X11 how to set font size

zctee

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Dear all,
I am currently working on a new Debian10 X11 environment in arm64, and facing difficulty changing the font size for the setup.
I have an old Debian10 X11 environment in armel which has significantly smaller font.

I tried to run xfd -fa "dejavu", and i get below:
1648775392291.png


In the new Debian10, running xfd -fa "dejavu" and i get below:
1648775412511.png


The width, ascent, and the font size is bigger in the new Debian10.

May i know how can i make the font smaller in X11? I tried to copy over the /etc/fonts folder and /usr/share/fontconfig folder over from old environment to new environment but the font is still the bigger size.

Please help. Thank you.

Regards,
Tee
 


N

NorthWest

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Maybe copy the actual .ttf file that you want into /usr/share/fonts/truetype/dejavu/ <file>.ttf to replace the one you don't want, but leave the rest of the config as original ... that's if I'm understanding the issue :)
 
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zctee

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Maybe copy the actual .ttf file that you want into /usr/share/fonts/truetype/dejavu/ <file>.ttf to replace the one you don't want, but leave the rest of the config as original ... that's if I'm understanding the issue :)
Hi NorthWest,
Thank you for replying. I repaced the whole /usr/share/fonts/truetype/dejavu/ folder, but result still is the same. The font is still big like before.
 
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NorthWest

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The only other suggestion that comes to mind is to use your home directory for the fonts you prefer. They should take precedence over the fonts installed in the system files. The fonts are usually installed in /home/<username>/.fonts. It might be an idea to reboot when you make changes to fonts so that you know for certain the machine is not using old configs when you make a change. That may not be necessary, but I just mention it as something that I've had to do in the olden days. You may need to attend to the names of fonts so that they don't clash.
 
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zctee

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Hi NorthWest,
I found out it is due to the screen resolution. The old system is 72x72 DPI, and new system is 96x96 DPI. Once i do xrandr --dpi 72, the font is the same.
But i not sure how to default the screen to 72x72 DPI from boot up.
One thing to note is my new system do not have /etc/X11/xorg.conf. It does has a /etc/X11/xorg.conf.d/ folder, and in the folder there is a file named 20-modesetting.conf. I tried to change the file to add Option "72 x 72", but nothing is changed.
Do you have any suggestion for me?
 
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NorthWest

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Okay, good that you got that sorted. Since the xrandr command works to get what you want, there are a number of ways you could have it run at boot time. You could write a systemd script, or use the /etc/rc.local file which systemd will run for you if you create it. You just need to create /etc/rc.local, as root, give it execute permissions like: chmod 775 /etc/rc.local, and just place your xrandr command in that file with nothing else. Systemd will run that executable at the end of the booting process, and it should have its effect. You could alternatively create a config in the xorg,conf.d directory, or write a systemd script, but they are a bit more complicated for what you want to do, though they are more in line with modern system functioning if you want to go that way.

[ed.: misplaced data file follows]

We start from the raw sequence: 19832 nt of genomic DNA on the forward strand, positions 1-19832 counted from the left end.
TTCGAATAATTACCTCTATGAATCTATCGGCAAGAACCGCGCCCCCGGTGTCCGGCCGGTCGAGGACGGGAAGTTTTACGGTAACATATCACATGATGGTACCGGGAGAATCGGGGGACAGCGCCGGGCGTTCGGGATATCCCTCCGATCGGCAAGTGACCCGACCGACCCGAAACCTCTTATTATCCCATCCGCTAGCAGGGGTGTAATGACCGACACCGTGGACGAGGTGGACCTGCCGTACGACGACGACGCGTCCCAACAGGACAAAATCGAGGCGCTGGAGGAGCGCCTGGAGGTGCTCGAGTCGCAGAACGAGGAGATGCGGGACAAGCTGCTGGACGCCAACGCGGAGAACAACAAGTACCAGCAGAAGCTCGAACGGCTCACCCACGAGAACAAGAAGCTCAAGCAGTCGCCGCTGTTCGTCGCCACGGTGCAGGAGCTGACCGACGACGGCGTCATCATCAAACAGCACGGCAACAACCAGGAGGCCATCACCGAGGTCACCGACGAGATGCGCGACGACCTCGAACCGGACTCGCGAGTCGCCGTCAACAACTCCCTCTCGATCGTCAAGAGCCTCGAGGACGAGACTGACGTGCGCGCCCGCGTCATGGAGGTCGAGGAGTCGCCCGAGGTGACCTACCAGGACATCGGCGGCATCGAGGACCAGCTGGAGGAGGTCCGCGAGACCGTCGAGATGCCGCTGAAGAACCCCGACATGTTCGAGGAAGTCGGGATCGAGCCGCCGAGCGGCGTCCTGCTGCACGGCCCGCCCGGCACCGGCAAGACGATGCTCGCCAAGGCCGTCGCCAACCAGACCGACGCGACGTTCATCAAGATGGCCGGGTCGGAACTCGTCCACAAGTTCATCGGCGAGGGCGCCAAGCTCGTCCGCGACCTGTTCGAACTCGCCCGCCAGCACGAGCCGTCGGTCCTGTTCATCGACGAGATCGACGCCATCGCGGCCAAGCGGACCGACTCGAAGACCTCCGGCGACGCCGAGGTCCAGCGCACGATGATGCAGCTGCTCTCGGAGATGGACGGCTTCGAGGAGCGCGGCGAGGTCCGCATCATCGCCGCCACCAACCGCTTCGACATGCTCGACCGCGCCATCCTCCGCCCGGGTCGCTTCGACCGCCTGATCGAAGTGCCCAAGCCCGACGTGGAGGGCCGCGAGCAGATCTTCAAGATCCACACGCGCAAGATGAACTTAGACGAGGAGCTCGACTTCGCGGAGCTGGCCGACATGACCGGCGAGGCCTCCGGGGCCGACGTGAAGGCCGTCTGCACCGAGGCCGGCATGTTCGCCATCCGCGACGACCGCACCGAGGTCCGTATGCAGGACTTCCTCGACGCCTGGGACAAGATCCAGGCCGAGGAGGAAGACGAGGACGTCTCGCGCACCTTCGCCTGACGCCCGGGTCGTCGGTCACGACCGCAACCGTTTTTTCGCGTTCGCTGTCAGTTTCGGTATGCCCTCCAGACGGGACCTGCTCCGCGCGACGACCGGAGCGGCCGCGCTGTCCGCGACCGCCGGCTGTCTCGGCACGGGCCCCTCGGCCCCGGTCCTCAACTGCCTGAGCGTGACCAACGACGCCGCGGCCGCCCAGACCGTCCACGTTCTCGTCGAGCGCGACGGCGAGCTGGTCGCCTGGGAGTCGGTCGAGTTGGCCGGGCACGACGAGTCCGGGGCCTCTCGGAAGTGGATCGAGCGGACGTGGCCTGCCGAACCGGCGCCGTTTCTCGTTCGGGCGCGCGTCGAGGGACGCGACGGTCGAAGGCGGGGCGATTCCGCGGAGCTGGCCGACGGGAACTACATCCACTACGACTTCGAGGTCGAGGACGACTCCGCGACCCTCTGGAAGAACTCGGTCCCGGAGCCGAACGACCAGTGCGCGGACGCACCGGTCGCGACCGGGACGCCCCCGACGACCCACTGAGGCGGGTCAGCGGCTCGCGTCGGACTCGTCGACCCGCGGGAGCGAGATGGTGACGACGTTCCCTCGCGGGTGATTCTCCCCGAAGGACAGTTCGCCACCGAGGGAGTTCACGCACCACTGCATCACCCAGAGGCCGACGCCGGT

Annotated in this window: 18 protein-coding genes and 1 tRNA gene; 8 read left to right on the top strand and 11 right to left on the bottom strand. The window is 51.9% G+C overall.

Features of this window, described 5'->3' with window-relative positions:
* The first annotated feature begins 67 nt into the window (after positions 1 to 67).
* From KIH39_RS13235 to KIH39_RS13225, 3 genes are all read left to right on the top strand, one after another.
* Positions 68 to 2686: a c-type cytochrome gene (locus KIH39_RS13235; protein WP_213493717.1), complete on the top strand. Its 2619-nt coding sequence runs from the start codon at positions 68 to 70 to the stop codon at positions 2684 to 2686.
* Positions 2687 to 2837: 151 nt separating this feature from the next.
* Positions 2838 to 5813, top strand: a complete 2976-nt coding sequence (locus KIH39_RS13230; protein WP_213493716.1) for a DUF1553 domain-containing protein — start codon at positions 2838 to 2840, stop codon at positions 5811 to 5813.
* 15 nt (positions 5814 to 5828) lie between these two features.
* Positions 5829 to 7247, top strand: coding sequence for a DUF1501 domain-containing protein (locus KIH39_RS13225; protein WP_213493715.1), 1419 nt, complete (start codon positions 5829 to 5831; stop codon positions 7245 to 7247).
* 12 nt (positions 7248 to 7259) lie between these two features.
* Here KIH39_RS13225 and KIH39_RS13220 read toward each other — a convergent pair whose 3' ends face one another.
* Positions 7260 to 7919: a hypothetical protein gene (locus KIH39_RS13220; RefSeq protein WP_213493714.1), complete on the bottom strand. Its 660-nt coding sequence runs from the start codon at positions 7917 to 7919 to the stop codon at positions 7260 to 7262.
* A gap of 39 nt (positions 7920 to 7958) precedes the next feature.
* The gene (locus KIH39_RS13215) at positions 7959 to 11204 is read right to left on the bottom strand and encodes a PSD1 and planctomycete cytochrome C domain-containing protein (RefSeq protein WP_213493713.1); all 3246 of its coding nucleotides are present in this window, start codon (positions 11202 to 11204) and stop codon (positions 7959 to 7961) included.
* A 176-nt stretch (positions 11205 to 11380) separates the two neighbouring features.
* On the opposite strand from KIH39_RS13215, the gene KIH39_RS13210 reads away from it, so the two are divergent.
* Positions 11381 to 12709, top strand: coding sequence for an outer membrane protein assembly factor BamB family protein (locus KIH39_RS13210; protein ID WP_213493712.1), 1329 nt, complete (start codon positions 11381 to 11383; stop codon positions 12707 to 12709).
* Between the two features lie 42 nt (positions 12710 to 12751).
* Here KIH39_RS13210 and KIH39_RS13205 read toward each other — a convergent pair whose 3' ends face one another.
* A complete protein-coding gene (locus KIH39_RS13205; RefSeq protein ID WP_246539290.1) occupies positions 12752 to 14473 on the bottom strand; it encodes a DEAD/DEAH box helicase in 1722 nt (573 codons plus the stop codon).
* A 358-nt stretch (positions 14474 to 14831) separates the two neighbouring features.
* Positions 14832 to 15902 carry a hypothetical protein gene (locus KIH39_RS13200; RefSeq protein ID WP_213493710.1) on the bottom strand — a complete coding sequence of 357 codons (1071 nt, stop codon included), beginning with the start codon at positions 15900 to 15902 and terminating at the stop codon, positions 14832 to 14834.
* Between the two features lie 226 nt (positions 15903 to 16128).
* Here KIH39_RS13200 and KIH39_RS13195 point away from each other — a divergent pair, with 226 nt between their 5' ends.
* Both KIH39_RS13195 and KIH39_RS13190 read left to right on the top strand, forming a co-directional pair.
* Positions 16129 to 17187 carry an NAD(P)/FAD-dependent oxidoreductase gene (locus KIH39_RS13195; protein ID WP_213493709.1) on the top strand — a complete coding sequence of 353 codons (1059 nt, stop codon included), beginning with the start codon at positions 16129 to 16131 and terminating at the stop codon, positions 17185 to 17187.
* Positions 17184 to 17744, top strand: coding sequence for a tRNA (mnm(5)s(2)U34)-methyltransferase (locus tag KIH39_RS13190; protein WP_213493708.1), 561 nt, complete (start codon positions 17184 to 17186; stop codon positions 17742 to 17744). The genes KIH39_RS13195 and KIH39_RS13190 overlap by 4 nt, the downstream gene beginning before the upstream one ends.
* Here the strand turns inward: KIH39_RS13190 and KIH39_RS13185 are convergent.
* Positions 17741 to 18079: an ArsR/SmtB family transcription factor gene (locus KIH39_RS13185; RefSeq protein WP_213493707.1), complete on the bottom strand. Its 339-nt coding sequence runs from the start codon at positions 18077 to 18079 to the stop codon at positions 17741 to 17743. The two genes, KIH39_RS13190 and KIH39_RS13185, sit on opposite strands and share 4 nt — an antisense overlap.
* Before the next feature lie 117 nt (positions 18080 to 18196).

Once you've written the /etc/rc.local file, you don't need to reboot to test it, rather you can just run it like any executable, as root:
./etc/rc.local, to check it. Next boot up should get the same result.
 
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f33dm3bits

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If you had a font to one of the font directories you need to update the cache by running the following.
Code:
fc-cache
 
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NorthWest

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If you had a font to one of the font directories you need to update the cache by running the following.
Code:
fc-cache
Recently I added a few free .ttf fonts to the /home/<username>/.fonts/ directory, and without doing anything more than that, they became accessible to the libreoffice GUI. I was surprised at the ease of using the home directory for new fonts. So I tried the same process, simply adding a .ttf font to /usr/share/fonts/truetype/freefont/, and it became accessible system-wide without any more ado.
 
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f33dm3bits

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Recently I added a few free .ttf fonts to the /home/<username>/.fonts/ directory, and without doing anything more than that, they became accessible to the libreoffice GUI. I was surprised at the ease of using the home directory for new fonts. So I tried the same process, simply adding a .ttf font to /usr/share/fonts/truetype/freefont/, and it became accessible system-wide without any more ado.
Yeah I was wrong it seems it's only to help increase application startup. I actually just always used d it but never looked it up until now.
 
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NorthWest

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These changes of process are such a luxury these days when configurations are made so much easier to do. Font management used to be very busy with fc-cache, fc-cat, fc-list, fc-match, fc-pattern, fc-query, fc-scan ... but much less so today I've found.
 
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